The Defense Department has begun planning to implement a fiscal 2013 budget sequester in January, a spokesman confirmed Wednesday.
“We are consulting with the Office of Management and Budget and have been instructed to pursue internal planning on sequestration,” the spokesman, George Little, said at a press availability today, according to a report in American Forces Press Service. “We are at the very start. We don’t have all of the details firmed up. Naturally, we hope very much that sequestration will be avoided. We don’t want to go off the fiscal cliff.”
OMB delivered sequester guidance to the Pentagon this week. Little said the department would have to do some “detailed planning” on the “specific consequences of sequestration.”
In late September, Robert Hale, undersecretary of Defense and chief financial officer, said at a Government Executive event that there would be a “high probability” of both a hiring freeze and furloughs of current employees should Congress allow the sequestration process to go forward.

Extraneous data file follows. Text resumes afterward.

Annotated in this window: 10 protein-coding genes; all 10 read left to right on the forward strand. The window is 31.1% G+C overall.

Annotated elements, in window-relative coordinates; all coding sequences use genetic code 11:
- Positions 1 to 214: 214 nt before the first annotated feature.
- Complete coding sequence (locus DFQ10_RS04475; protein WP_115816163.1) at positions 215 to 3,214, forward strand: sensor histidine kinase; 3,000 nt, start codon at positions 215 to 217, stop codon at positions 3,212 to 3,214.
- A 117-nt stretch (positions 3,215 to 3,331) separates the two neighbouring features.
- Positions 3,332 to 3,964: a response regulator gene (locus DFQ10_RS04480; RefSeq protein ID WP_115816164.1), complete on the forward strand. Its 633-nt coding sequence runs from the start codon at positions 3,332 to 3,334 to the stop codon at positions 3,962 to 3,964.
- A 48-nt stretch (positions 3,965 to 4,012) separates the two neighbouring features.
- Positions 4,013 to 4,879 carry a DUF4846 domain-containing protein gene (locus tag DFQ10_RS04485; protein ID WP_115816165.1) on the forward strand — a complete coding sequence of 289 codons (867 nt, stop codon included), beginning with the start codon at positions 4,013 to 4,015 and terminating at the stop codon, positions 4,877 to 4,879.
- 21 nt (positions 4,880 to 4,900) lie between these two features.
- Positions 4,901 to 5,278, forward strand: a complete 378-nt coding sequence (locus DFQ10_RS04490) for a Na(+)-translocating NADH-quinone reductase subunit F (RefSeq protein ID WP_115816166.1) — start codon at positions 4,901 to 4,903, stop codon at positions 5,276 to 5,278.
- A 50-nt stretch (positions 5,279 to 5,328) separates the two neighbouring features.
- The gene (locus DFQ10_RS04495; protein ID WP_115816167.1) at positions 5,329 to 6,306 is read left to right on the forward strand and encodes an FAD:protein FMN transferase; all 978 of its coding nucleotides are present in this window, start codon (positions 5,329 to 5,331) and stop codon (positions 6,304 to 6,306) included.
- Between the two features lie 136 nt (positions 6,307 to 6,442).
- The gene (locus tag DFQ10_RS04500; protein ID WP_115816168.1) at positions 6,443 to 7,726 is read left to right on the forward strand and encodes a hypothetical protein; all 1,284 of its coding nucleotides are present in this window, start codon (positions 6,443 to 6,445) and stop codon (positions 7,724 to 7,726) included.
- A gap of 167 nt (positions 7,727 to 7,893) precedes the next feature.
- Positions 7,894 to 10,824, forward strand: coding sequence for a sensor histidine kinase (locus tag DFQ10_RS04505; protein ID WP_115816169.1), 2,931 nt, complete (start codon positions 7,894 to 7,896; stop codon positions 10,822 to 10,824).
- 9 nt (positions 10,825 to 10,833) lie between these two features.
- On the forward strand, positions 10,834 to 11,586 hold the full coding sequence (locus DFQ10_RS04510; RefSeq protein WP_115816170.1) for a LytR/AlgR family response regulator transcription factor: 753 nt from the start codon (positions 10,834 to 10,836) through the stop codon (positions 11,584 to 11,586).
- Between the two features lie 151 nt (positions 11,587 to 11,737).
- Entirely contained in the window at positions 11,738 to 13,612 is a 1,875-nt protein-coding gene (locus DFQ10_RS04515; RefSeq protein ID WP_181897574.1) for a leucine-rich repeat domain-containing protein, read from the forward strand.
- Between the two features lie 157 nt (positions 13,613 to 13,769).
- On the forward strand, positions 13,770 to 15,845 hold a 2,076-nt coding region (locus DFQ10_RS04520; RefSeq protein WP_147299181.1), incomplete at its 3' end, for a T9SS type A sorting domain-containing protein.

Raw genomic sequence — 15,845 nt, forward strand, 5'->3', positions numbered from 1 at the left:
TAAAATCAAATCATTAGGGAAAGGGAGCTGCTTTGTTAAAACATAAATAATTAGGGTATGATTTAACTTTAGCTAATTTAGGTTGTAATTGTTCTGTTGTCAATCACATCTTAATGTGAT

“There’s a long process with furloughs,” Hale said. “It will adversely affect our missions, not to mention the people involved.”
Defense officials have long warned of the adverse effects of a sequester, and urged members of Congress to come to a budget agreement that would prevent it from going into effect on Jan. 2.
Under sequestration, the Defense budget would be cut by about $500 billion over 10 years, on top of $487 billion in cuts already in the works.